Hemispherectomy for Rasmussen’s encephalitis

Hemispherectomy for Rasmussen’s encephalitis

Compared with functional hemispherectomy and hemisphere disconnection, anatomical hemispherectomy elicited better seizure outcomes with an acceptable level of complications. Early-stage operations might lead to better cognitive status, but they are associated with a high risk of IQ decline 1).


Obtaining complete disconnection is critical for favorable seizure outcomes from hemispherectomy, and neurosurgeons should have a low threshold to reoperate in patients with Rasmussen’s encephalitis with recurrent seizures. Rapid progression of motor deficits and bilateral MRI abnormalities may indicate a subpopulation of patients with RE with an increased risk of needing reoperation. Overall, they believe that hemispherectomy is a curative surgery for the majority of patients with RE, with excellent long-term seizure outcome2).


The majority of pediatric patients undergoing resection or hemispherectomy for RE achieve good seizure outcome. Although small retrospective cohort studies are inherently prone to bias, the best available evidence utilizing individual participant data suggests hemispheric surgery and younger age at the surgery are associated with good seizure outcomes following epilepsy surgery. Large, multicenter observational studies with long-term follow-up are required to evaluate the risk factors identified in a review 3).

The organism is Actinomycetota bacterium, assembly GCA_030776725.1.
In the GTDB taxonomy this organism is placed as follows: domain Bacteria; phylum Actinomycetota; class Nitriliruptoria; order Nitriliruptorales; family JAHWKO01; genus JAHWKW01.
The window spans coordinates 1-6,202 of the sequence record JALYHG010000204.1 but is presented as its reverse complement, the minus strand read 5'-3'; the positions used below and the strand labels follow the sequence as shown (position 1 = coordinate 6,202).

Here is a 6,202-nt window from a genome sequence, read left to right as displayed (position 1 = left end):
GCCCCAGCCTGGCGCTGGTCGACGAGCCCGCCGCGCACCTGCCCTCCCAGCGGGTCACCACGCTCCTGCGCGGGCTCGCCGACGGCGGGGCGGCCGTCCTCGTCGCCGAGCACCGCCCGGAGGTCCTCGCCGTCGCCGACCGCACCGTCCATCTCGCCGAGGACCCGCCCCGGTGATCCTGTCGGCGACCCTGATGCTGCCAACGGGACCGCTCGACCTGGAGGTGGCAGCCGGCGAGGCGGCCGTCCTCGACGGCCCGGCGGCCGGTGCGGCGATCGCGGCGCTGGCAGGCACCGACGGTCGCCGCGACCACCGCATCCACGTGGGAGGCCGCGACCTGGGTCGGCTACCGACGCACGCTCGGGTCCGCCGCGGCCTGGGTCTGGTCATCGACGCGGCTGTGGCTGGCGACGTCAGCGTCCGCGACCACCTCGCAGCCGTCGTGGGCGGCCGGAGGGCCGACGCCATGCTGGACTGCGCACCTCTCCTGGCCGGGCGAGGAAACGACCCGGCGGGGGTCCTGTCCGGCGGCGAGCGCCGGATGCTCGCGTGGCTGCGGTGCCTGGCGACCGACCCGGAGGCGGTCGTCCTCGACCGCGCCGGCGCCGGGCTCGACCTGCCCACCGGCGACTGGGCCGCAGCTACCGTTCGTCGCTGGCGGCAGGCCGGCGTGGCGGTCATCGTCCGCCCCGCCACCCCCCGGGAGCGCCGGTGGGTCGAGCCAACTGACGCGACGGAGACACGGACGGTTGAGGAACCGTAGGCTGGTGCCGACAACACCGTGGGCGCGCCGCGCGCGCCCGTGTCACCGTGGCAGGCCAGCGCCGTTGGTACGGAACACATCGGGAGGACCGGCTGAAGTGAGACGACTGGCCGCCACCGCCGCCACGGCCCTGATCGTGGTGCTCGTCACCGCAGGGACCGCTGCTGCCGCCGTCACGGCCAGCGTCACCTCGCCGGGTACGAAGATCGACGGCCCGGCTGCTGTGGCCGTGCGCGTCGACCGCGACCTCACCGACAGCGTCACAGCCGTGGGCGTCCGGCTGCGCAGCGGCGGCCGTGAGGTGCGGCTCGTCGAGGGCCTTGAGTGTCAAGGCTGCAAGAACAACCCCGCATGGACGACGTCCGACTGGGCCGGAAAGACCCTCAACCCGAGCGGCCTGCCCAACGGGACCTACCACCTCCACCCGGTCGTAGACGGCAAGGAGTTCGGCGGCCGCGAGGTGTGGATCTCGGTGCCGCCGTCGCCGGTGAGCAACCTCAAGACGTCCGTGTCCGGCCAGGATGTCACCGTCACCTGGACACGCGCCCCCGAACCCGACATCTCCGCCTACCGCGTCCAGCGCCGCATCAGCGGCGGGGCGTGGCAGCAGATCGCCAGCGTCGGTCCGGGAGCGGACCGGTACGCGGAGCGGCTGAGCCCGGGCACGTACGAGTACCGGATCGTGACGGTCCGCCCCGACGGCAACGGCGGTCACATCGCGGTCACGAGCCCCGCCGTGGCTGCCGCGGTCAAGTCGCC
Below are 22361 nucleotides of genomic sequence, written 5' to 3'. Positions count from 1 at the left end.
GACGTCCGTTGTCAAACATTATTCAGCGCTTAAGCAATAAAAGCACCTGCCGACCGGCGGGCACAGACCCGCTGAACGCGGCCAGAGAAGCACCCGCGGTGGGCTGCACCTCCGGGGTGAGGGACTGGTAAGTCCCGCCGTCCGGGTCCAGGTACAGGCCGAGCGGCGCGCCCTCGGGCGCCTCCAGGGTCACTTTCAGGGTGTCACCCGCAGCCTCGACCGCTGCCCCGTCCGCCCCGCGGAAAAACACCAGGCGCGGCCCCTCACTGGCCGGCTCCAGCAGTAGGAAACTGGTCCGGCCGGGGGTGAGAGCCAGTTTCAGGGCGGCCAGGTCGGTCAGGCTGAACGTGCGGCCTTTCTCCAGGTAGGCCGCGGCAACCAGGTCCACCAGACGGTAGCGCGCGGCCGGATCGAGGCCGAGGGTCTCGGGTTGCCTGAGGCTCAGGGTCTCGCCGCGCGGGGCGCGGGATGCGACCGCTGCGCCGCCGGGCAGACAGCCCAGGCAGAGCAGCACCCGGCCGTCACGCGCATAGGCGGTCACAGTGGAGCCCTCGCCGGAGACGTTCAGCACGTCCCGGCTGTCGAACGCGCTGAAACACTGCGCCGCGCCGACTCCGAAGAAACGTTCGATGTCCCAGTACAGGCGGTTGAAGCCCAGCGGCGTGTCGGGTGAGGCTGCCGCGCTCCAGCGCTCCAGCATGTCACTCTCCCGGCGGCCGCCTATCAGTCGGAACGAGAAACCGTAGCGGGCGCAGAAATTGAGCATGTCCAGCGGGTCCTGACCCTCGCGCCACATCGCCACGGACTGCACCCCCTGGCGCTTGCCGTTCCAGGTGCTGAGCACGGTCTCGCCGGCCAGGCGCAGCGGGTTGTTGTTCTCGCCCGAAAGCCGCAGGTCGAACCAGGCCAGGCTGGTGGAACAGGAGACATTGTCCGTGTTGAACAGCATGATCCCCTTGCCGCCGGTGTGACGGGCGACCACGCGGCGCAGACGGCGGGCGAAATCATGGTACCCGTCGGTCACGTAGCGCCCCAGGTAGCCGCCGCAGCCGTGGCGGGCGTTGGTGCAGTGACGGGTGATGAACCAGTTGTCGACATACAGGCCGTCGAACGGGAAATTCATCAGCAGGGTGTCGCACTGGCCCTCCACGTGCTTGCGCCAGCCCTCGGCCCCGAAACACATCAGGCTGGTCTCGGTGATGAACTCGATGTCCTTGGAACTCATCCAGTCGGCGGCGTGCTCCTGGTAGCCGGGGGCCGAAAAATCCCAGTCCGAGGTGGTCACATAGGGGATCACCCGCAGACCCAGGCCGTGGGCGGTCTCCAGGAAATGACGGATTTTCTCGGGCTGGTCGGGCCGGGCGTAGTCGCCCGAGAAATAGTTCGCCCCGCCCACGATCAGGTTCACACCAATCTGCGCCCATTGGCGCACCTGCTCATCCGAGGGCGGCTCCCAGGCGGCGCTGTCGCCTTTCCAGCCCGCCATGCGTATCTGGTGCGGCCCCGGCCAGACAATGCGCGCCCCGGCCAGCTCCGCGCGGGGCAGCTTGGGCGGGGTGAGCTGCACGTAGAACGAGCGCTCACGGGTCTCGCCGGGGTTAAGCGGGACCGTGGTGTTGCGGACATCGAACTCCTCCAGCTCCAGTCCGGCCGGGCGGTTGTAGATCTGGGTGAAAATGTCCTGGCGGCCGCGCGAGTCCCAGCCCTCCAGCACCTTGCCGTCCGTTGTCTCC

Hemispherotomy remains the gold standard treatment but causes permanent functional impairment. No standardized medical treatment protocol currently exists for patients prior to indication of hemispherotomy, although some immunotherapies have shown partial efficacy with functional preservation but poor antiseizure effect. Some studies suggest a role for tumor necrosis factor alpha (TNF-α) in RE pathophysiology.


1)

Guan Y, Chen S, Liu C, Du X, Zhang Y, Chen S, Wang J, Li T, Luan G. Timing and type of hemispherectomy for Rasmussen’s encephalitis: Analysis of 45 patients. Epilepsy Res. 2017 May;132:109-115. doi: 10.1016/j.eplepsyres.2017.03.003. Epub 2017 Mar 22. PMID: 28399506.
2)

Sundar SJ, Lu E, Schmidt ES, Kondylis ED, Vegh D, Poturalski MJ, Bulacio JC, Jehi L, Gupta A, Wyllie E, Bingaman WE. Seizure Outcomes and Reoperation in Surgical Rasmussen Encephalitis Patients. Neurosurgery. 2022 May 13. doi: 10.1227/neu.0000000000001958. Epub ahead of print. PMID: 35544031.
3)

Harris WB, Phillips HW, Chen JS, Weil AG, Ibrahim GM, Fallah A. Seizure outcomes in children with Rasmussen’s encephalitis undergoing resective or hemispheric epilepsy surgery: an individual participant data meta-analysis. J Neurosurg Pediatr. 2019 Dec 6:1-10. doi: 10.3171/2019.9.PEDS19380. [Epub ahead of print] Review. PubMed PMID: 31812145.

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